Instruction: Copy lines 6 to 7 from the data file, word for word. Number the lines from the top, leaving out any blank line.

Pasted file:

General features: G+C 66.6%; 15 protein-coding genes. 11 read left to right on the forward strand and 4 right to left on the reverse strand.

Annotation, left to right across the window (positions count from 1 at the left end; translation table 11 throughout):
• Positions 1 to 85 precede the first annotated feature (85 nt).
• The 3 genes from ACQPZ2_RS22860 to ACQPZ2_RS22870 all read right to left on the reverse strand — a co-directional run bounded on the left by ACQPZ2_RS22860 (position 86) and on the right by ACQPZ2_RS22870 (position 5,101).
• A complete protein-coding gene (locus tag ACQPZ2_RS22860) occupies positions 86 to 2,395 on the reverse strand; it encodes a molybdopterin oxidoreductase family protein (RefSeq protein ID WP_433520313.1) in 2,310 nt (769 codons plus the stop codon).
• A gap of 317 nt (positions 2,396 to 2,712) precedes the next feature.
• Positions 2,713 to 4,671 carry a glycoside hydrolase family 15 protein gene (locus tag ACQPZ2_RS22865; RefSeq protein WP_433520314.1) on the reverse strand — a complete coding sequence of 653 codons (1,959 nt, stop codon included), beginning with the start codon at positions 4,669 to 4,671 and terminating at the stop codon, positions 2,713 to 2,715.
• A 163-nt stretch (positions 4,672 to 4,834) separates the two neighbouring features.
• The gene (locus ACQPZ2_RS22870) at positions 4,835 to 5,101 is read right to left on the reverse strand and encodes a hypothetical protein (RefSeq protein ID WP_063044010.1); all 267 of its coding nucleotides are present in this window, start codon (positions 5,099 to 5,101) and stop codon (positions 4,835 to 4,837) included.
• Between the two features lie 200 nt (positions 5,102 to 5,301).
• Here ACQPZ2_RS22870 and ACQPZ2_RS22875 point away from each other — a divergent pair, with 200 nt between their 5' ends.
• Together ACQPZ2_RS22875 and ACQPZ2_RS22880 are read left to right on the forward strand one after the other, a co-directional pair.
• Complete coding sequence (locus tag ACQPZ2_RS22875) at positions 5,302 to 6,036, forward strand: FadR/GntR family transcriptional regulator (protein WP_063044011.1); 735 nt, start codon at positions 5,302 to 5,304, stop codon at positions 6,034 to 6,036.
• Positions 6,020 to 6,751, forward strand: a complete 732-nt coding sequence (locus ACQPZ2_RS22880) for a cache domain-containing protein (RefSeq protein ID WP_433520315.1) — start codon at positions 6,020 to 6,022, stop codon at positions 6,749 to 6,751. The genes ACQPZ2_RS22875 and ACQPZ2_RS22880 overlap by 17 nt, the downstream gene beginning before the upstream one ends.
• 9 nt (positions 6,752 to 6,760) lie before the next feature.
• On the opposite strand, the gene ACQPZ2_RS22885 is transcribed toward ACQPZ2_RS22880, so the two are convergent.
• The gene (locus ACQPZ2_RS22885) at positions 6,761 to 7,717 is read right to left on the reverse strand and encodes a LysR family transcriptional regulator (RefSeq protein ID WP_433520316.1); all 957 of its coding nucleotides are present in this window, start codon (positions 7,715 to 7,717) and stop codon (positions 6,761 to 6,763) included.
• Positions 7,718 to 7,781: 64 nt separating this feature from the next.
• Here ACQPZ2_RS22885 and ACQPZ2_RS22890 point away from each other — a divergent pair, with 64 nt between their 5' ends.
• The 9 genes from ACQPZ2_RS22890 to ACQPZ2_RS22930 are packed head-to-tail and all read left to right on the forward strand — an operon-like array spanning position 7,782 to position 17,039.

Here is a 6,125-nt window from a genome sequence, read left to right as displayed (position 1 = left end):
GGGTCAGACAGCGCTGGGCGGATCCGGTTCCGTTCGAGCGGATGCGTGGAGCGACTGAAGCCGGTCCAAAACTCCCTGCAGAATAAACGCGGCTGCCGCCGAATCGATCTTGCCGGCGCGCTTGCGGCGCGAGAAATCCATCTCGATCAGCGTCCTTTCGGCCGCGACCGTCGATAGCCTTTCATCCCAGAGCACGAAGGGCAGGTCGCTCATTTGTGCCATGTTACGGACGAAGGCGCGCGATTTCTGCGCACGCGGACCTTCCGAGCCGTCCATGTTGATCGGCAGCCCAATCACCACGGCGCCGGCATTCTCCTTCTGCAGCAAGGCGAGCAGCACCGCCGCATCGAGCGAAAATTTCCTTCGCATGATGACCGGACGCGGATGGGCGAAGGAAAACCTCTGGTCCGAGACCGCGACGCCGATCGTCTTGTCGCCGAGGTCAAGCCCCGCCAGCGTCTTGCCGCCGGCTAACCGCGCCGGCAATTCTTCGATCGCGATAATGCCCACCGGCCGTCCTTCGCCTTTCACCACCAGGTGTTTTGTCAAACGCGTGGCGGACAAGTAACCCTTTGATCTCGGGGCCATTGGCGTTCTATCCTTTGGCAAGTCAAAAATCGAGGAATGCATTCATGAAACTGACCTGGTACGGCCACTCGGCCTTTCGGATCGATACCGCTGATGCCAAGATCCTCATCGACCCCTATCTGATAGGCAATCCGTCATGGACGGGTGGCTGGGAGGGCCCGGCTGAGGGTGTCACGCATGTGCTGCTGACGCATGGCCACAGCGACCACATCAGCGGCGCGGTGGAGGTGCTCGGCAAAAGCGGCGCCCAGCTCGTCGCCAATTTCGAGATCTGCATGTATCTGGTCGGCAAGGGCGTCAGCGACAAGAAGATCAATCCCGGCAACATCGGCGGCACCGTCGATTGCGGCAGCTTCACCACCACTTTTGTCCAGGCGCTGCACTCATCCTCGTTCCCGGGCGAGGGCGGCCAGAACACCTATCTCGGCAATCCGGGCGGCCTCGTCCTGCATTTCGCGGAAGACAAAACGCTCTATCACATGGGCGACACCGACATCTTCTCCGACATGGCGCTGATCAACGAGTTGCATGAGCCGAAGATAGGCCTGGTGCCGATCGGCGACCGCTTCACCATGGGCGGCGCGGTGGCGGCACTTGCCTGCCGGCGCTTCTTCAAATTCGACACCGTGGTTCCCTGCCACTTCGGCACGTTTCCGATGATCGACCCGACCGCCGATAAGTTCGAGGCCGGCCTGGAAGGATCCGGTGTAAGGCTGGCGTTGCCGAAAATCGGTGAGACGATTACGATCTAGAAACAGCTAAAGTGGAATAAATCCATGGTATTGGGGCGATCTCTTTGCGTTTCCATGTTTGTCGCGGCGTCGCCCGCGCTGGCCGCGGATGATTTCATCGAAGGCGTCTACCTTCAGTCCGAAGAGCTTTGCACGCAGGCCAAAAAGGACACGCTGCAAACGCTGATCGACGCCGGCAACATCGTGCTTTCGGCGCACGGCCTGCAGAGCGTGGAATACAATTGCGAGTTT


• A gap of 317 nt (positions 2,396 to 2,712) precedes the next feature.
• Positions 2,713 to 4,671 carry a glycoside hydrolase family 15 protein gene (locus tag ACQPZ2_RS22865; RefSeq protein WP_433520314.1) on the reverse strand — a complete coding sequence of 653 codons (1,959 nt, stop codon included), beginning with the start codon at positions 4,669 to 4,671 and terminating at the stop codon, positions 2,713 to 2,715.